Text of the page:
City trying to solve house nuisance problem
CORRECTED STORY ....
(Note: Attorney Glen Peterson is a City of Minneota attorney hired for this case and does NOT represent Melvin Breyfogle, as previously indicated.)
Property in Minneota previously deemed as an “eyesore” and potential “safety hazard” continues to come before the Minneota City Council.
Monday, the council met with Attorney Glen Peterson, who was representing the City of Minneota.
Peterson was asked to act as the city’s council because regular City Attorney John Engels has done some work with Mel Breyfogle, owner of the property in question. He felt representing the city was a “conflict of interest.”
Peterson, a Tyler, MN attorney, appeared before the council and later privately met with Breyfogle.
The council at their June meeting held off action on administrative notice of code violations to Breyfogle because he was applying for a rehab loan.
The city was notified last week he was not eligible for small cities rehabilitation monies due to the owner-occupied requirement. Breyfogle was advised of the state’s decision by Minneota City Administrator Shirley Teigland.
Breyfogle was in attendance and said he had not heard from, the small cities rehab grant officials, that he did get the results from Teigland.
Breyfogle has indicated he doesn’t have the funds to complete the project. When asked for quotes he indicated he would need $10,000 to finish the project located on Jefferson Street. He moved a house (previously owned by the Minneota School District) to property he obtained from neighbor Omer Laleman. He had the home moved in, put on a wood basement structure and has not completed the project. There is dirt piled behind the home and neighbor Laleman previously indicated the property is hazardous.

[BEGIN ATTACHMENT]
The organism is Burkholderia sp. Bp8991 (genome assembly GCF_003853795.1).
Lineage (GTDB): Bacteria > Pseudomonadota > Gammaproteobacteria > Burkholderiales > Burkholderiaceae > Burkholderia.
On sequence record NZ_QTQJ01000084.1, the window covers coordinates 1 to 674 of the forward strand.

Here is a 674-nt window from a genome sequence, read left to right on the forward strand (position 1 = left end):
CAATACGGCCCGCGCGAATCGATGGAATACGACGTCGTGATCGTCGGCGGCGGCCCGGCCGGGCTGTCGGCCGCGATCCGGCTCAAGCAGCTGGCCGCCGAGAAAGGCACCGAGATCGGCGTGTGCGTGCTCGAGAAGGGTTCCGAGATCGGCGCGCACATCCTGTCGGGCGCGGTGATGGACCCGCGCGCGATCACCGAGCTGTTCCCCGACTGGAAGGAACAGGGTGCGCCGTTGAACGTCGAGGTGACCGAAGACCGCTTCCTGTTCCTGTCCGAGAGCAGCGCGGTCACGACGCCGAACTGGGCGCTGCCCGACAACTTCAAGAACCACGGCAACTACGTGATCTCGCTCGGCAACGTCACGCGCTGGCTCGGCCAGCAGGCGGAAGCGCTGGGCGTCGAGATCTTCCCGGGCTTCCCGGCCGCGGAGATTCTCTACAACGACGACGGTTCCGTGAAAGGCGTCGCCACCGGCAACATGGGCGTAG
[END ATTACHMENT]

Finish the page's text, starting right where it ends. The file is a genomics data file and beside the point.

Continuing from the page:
He said the cost of the concrete is about $3,500. “To do the plumbing and everything it would cost about $10,000. That includes basement floors, backfill and the cement,” said Breyfogle.
Attorney Peterson told the council about the options, indicating he would like to see the council take action but would prefer, “You not push it off for a year.”
He said there should be some guidelines as to when the council expects Breyfogle to get the project completed.
He asked the council for help or, “To at least give me a couple of months.” He indicated the basement needs to be poured. Currently, the house is on a wood foundation.
Mayor John Rolbiecki indicated an option was for, “The city to step in,” since Breyfogle does not have the funds to complete the project. But the city is not anxious to pursue this option.
Attorney Peterson said he would talk again with the council about a resolution to the problem before any action is taken.
The matter is complicated by the fact Breyfogle is two years behind in paying his property taxes.
Attorney Peterson has indicated he will be talking to Lyon County Auditor/Treasurer E.J. Moberg in an effort to determine the county’s action and any tax forfeiture information needed in this case — in the event the matter becomes a tax forfeiture situation.
The council did not take any official action at this time but will be discussing the matter.